ObjectivesWe hypothesized that systemic administration of high-mobility group box 1 fragment attenuates the progression of myocardial fibrosis and cardiac dysfunction in a hamster model of dilated cardiomyopathy by recruiting bone marrow mesenchymal stem cells thus causing enhancement of a self-regeneration system.
MethodsTwenty-week-old J2N-k hamsters, which are ?-sarcoglycan-deficient, were treated with systemic injection of high-mobility group box 1 fragment (HMGB1, n = 15) or phosphate buffered saline (control, n = 11). Echocardiography for left ventricular function, cardiac histology, and molecular biology were analyzed. The life-prolonging effect was assessed separately using the HMGB1 and control groups, in addition to a monthly HMGB1 group which received monthly systemic injections of high-mobility group box 1 fragment, 3 times (HMGB1, n = 11, control, n = 9, monthly HMGB1, n = 9).
ResultsThe HMGB1 group showed improved left ventricular ejection fraction, reduced myocardial fibrosis, and increased capillary density. The number of platelet-derived growth factor receptor-alpha and CD106 positive mesenchymal stem cells detected in the myocardium was significantly increased, and intra-myocardial expression of tumor necrosis factor ? stimulating gene 6, hepatic growth factor, and vascular endothelial growth factor were significantly upregulated after high-mobility group box 1 fragment administration. Improved survival was observed in the monthly HMGB1 group compared with the control group.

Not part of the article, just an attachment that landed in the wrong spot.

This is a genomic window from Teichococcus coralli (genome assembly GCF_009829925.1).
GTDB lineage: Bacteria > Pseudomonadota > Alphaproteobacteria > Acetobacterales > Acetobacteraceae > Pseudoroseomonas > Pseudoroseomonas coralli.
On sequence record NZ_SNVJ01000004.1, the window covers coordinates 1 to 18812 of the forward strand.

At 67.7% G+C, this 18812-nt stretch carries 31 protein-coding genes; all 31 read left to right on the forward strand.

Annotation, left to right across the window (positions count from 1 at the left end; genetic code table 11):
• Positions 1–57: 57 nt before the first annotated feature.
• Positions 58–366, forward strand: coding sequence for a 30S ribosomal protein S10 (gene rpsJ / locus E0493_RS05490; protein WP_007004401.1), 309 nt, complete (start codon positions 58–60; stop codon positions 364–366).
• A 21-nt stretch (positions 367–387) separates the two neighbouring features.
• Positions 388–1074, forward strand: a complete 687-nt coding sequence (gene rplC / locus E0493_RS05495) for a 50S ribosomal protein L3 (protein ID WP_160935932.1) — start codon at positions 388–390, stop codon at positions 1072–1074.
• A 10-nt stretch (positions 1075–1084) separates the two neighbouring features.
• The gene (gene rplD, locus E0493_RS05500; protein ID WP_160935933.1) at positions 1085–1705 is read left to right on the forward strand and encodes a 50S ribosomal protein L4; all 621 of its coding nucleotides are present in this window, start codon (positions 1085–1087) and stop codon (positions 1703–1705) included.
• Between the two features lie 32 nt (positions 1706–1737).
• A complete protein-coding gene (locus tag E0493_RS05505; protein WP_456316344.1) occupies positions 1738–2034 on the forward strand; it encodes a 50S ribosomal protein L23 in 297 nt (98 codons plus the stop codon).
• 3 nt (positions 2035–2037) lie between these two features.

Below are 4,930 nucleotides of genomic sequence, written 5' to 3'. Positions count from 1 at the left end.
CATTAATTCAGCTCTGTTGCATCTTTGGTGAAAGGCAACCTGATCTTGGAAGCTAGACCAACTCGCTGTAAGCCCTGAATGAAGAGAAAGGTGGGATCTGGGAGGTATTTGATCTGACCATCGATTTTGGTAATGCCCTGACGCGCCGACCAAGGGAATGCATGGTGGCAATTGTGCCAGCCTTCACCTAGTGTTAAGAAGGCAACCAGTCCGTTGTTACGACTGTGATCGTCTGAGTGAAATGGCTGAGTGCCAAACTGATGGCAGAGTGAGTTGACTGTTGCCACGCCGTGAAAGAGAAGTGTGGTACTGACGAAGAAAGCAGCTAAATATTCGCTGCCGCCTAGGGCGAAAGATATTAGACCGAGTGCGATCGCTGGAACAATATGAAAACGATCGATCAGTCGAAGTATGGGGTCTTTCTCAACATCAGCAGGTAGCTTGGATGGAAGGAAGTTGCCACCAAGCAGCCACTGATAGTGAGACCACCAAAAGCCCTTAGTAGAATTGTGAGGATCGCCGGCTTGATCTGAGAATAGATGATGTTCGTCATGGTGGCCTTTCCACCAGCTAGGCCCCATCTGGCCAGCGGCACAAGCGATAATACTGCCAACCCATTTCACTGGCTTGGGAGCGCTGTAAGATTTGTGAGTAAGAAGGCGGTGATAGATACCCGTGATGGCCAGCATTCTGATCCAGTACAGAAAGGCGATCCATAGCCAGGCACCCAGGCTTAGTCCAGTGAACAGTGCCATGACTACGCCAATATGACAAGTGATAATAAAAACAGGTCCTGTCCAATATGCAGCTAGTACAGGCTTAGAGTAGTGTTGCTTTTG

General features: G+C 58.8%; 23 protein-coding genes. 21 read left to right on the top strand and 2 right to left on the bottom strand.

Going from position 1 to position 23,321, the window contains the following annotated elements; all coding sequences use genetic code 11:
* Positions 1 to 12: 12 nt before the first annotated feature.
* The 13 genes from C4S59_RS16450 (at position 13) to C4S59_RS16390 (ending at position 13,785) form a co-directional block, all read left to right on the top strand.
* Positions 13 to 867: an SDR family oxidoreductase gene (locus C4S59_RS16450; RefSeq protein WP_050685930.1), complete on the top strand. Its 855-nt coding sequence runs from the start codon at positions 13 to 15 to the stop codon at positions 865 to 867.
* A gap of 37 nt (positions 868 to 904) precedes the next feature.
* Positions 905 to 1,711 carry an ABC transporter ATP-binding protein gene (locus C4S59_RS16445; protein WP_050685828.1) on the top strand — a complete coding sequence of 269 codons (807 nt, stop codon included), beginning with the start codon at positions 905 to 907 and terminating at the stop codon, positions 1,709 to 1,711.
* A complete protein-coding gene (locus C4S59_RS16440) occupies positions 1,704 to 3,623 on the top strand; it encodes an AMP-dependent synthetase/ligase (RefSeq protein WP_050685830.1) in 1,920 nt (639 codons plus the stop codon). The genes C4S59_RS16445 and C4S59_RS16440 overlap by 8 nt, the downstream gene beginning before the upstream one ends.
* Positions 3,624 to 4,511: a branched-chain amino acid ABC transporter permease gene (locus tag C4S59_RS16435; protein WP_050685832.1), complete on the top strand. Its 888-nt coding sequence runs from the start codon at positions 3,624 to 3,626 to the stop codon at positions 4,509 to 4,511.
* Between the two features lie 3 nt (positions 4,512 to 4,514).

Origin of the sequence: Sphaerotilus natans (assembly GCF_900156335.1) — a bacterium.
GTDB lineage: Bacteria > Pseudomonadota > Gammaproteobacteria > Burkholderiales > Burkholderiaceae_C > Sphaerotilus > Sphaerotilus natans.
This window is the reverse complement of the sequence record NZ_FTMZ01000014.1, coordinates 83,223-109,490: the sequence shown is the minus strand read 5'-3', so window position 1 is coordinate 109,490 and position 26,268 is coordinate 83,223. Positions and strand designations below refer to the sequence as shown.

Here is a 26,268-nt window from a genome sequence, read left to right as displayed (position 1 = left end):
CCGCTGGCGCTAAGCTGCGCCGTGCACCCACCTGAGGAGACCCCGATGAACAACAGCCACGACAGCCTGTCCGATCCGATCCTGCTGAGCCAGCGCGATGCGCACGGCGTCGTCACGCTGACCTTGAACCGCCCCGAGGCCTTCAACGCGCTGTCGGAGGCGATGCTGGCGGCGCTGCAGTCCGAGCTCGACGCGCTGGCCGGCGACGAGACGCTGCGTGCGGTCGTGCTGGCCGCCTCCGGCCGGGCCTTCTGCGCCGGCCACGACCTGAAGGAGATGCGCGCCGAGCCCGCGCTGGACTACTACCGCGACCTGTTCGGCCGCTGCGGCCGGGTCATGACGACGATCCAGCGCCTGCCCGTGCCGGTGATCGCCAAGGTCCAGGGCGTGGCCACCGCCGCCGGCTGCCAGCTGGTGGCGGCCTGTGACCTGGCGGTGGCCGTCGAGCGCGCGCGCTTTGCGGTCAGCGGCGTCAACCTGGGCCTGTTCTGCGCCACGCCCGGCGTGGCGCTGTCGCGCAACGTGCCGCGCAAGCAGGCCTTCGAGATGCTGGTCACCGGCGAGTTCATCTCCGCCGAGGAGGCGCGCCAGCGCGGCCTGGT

ConclusionsSystemic high-mobility group box 1 fragment administration attenuates the progression of left ventricular remodeling in a hamster model of dilated cardiomyopathy by enhanced homing of bone marrow mesenchymal stem cells into damaged myocardium, suggesting that high-mobility group box 1 fragment could be a new treatment for dilated cardiomyopathy.
SUBMITTER: Kido T